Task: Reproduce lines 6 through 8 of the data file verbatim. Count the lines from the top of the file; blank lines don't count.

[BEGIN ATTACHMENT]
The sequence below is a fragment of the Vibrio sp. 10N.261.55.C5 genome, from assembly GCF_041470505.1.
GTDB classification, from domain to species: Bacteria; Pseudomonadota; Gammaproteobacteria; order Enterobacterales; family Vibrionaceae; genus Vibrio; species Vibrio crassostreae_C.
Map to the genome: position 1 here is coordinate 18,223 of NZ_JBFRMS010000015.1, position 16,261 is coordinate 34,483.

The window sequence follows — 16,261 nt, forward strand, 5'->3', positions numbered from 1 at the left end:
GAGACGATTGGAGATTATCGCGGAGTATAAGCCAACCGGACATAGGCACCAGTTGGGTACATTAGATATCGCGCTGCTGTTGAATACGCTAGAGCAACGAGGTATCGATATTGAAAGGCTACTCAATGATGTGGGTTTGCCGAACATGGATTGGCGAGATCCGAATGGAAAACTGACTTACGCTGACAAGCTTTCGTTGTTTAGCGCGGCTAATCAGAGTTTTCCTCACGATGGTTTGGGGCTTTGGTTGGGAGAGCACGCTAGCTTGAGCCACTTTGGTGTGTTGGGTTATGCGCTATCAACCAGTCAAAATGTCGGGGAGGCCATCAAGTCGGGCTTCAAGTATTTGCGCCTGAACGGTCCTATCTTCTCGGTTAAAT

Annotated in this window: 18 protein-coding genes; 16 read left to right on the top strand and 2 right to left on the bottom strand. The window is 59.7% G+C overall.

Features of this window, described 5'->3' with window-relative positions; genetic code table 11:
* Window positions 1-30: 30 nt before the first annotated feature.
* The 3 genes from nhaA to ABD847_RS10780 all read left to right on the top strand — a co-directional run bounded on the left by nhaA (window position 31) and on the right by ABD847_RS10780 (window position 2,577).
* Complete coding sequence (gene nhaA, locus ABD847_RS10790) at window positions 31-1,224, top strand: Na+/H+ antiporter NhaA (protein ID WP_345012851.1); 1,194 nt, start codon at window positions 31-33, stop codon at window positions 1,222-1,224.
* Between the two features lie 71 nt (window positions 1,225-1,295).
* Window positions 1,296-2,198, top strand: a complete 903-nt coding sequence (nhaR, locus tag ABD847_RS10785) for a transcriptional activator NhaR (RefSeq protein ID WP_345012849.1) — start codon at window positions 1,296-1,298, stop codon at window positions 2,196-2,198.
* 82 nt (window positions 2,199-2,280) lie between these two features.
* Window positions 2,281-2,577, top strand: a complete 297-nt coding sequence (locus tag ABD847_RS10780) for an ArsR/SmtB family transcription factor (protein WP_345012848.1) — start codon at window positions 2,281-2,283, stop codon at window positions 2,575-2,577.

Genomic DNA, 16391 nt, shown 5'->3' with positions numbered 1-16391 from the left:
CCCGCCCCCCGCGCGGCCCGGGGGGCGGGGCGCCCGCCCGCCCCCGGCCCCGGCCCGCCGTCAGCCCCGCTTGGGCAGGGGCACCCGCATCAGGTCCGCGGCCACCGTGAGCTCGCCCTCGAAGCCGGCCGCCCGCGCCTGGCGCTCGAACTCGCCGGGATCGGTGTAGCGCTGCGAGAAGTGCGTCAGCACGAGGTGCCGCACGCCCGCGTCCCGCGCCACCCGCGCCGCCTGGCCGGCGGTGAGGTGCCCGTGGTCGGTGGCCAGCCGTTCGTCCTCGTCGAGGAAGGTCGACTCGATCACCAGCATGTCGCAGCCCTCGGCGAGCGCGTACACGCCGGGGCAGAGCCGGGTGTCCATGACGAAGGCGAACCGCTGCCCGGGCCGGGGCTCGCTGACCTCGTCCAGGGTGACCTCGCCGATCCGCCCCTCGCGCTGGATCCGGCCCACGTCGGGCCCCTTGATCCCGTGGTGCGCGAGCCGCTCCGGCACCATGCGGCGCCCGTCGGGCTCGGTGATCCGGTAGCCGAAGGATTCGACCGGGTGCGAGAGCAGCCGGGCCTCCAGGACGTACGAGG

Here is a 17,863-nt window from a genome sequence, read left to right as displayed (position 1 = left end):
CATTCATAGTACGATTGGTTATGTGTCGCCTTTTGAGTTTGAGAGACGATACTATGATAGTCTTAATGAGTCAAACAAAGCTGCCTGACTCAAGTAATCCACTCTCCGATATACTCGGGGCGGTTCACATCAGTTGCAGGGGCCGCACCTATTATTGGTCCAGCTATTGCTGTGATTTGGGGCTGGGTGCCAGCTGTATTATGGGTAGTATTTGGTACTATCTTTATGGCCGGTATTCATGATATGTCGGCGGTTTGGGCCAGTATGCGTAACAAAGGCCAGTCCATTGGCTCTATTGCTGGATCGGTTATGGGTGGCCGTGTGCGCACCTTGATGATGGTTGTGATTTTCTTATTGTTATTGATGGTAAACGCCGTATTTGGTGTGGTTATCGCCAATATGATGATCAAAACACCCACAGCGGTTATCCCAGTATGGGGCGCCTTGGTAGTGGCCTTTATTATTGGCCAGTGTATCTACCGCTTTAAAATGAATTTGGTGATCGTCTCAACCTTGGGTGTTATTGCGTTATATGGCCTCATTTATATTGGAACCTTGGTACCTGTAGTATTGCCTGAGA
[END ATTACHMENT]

Annotated in this window: 18 protein-coding genes; 16 read left to right on the top strand and 2 right to left on the bottom strand. The window is 59.7% G+C overall.

Features of this window, described 5'->3' with window-relative positions; genetic code table 11:
* Window positions 1-30: 30 nt before the first annotated feature.